Oh, maidens, you can’t walk your way in a dream oh, young men, you can’t live only on hope; come, let’s go to collect the mahua flowers, let’s go to pluck the leaves this is our bolted, darkened filthy fortune. There you look, god took the sacred book and entitled a hundred acres of land to someone’s fortune but didn’t arrange a slate for us nor did he show us the way of light. Let’s go to the mountain cleavage to eat summer berries to collect kendu, and to pluck tamarind; searching every patch of land set apart from the forest, bundling hunger in the sari drape, let’s save to bring it with us. Come, let’s go fishing with a cane pole, we could collect hunger for some more days; let’s go to get down the palm beer probably, we could fetch thirst for some more days. Don’t worry, oh, young men and young women, mothers and fathers, they could call us uncivilized after all, we’re wild from the genesis come, let’s sing the primitive songs, let’s worship the mountain, carrying our deities let’s dance without a pause. Translated from the Odia by Pitambar Naik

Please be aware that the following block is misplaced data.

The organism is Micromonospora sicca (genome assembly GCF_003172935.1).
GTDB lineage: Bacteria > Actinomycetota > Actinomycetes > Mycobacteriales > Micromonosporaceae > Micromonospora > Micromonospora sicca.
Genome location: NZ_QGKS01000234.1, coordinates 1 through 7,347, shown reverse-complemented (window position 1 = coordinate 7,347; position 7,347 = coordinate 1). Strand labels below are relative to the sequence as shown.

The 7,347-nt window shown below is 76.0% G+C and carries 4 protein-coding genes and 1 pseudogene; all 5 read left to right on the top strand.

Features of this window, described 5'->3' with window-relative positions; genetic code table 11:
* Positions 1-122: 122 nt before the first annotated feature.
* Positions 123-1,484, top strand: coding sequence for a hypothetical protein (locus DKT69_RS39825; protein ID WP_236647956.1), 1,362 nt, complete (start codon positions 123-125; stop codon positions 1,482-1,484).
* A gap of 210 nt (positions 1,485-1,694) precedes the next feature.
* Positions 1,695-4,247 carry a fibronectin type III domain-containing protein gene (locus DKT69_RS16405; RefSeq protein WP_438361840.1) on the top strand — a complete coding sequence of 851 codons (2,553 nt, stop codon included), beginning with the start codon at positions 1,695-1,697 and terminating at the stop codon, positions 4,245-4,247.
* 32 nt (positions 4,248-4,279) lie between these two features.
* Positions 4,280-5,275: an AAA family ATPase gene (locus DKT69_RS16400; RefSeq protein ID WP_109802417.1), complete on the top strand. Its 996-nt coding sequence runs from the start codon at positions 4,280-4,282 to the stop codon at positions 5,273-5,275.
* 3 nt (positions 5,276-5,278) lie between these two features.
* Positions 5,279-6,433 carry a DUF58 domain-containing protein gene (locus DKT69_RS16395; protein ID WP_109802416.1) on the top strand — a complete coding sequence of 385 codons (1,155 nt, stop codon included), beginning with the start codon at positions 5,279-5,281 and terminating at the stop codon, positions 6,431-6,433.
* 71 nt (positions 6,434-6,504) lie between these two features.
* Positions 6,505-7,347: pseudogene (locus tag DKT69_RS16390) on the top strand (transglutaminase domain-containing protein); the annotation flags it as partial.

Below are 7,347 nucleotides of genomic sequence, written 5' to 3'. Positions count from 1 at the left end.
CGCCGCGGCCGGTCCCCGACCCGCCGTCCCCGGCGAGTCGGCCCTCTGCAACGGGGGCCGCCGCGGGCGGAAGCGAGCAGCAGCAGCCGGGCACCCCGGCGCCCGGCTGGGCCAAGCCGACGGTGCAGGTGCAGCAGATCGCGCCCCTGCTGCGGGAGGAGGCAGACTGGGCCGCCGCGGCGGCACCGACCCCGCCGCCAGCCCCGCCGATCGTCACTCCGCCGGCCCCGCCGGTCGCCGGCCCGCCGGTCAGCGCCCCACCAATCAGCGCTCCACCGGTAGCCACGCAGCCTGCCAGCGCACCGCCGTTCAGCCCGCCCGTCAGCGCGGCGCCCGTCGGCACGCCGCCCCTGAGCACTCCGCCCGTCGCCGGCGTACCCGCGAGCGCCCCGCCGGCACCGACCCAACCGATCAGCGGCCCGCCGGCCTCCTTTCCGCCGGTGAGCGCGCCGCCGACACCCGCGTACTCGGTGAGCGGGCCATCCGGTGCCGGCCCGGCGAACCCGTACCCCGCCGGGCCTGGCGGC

Jayadratha Suna, trans. by Pitambar Naik
Jayadratha Suna started writing in 1997. He has two collections of poetry in Odia—-Shosha and Niandhara (Pashchima). He has been conferred with the Kendra Sahitya Akadenmi Yuva Puraskar in 2018, Kalahandi Yuva Puraskar and many more. He has two master's degrees and a degree in teaching. He teaches in Pragati College, Bhawanipatna. He grew up in Kalahandi, Odisha in India.
Pitambar Naik is an advertising professional. His work appears or is forthcoming in The McNeese Review, The Notre Dame Review, Packingtown Review, Rise Up Review, Ghost City Review, Glass: A Journal of Poetry, The Indian Quarterly, and elsewhere. The Anatomy of Solitude (Hawakal) is his debut book of poetry. He grew up in Odisha and lives in Bangalore, India.